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Hyperphosphatemia of Renal Failure News

A High Salt and Potassium Diet May Accelerate Chronic Kidney Disease

Posted 17 Sep 2015 by

THURSDAY, Sept. 17, 2015 – A diet high in sodium and potassium can make chronic kidney disease (CKD) worse, a new study claims. "These data warrant future clinical trials to test the effect of a moderate reduction in dietary sodium and potassium intake on CKD progression in patients with high dietary sodium or potassium intake," study leader Dr. Jiang He, from Tulane University, said in a news release from the American Society of Nephrology. "The findings could ultimately impact dietary recommendations for patients with CKD to slow disease progression," He added. It's estimated that 26 million people in the United States have chronic kidney disease, the researchers said. Chronic kidney disease can lead to kidney failure and also increases the risk for heart disease and early death, according to the study authors. For the study, the researchers tested urine samples from almost 4,000 ... Read more

Related support groups: Renal Failure, Klor-Con, Chronic Kidney Disease, Potassium Chloride, Sodium Chloride, Peritoneal dialysis, Klor-Con M20, Klor-Con M10, HalfLytely and Bisacodyl, K + Potassium, K-Dur, K-Tab, Slow-K, Klor-Con 10, Rhinaris, K-Dur 20, Micro-K 10, Micro-K, Hyper-Sal, Potassium Chloride/Sodium Chloride

Kidney Donors, Recipients Want to Know More About Each Other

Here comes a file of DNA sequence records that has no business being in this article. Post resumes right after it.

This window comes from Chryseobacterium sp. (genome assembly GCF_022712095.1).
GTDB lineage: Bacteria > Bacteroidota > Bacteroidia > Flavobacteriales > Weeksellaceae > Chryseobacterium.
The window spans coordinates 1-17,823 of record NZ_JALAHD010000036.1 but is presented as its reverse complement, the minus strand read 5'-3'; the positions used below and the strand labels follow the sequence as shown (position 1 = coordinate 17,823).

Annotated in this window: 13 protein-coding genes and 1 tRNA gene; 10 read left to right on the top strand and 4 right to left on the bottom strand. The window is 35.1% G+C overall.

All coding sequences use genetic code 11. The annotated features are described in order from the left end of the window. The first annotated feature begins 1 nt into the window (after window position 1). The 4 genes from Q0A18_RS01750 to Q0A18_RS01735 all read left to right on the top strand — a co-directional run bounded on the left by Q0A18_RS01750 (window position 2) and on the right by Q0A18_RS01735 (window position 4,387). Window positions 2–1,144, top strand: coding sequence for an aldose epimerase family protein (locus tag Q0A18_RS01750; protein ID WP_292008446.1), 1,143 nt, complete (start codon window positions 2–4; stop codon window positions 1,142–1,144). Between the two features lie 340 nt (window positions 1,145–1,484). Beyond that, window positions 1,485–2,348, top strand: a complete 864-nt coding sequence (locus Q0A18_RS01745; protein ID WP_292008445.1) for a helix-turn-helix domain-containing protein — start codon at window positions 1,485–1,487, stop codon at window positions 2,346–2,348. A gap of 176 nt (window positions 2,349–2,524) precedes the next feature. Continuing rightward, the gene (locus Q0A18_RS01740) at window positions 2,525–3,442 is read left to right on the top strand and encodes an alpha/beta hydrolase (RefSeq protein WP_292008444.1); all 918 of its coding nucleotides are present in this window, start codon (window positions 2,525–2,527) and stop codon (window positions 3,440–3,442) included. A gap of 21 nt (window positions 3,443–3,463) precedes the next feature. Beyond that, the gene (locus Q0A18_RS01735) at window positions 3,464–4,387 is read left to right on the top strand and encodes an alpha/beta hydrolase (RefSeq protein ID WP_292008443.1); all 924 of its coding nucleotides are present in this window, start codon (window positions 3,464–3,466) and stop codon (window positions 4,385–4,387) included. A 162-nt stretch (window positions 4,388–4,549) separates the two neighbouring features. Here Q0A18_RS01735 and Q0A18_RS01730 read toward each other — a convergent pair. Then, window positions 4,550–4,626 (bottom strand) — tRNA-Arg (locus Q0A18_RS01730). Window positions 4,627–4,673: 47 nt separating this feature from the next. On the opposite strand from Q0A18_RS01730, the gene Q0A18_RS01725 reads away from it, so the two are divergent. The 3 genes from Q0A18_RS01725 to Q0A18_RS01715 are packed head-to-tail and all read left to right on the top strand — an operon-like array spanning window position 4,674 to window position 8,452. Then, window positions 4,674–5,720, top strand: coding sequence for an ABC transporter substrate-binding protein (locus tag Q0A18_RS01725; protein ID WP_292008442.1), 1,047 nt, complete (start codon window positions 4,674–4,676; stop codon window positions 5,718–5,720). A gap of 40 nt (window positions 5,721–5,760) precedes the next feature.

Posted 18 Aug 2015 by

TUESDAY, Aug. 18, 2015 – Most living kidney donors and recipients would like to know more about each other's health before a transplant, a new study indicates. Currently, a transplant candidate must be told if the donor is at increased risk for hepatitis or HIV, but rules are unclear about what other health information can be shared. "Our finding that both donors and recipients support greater sharing of health and health-behavior information challenges the current approach to disclosure in organ transplantation," said study author Dr. Lainie Friedman Ross, of the University of Chicago. Researchers surveyed 76 kidney transplant recipients or candidates and 160 potential or actual donors. They found that 88 percent of the respondents said recipients should receive donors' general health information, and nearly four out of five said donors should be given recipients' general health ... Read more

Related support groups: Renal Failure, Renal Transplant, Peritoneal dialysis, Organ Transplant - Rejection Prophylaxis, Organ Transplant, Hyperphosphatemia of Renal Failure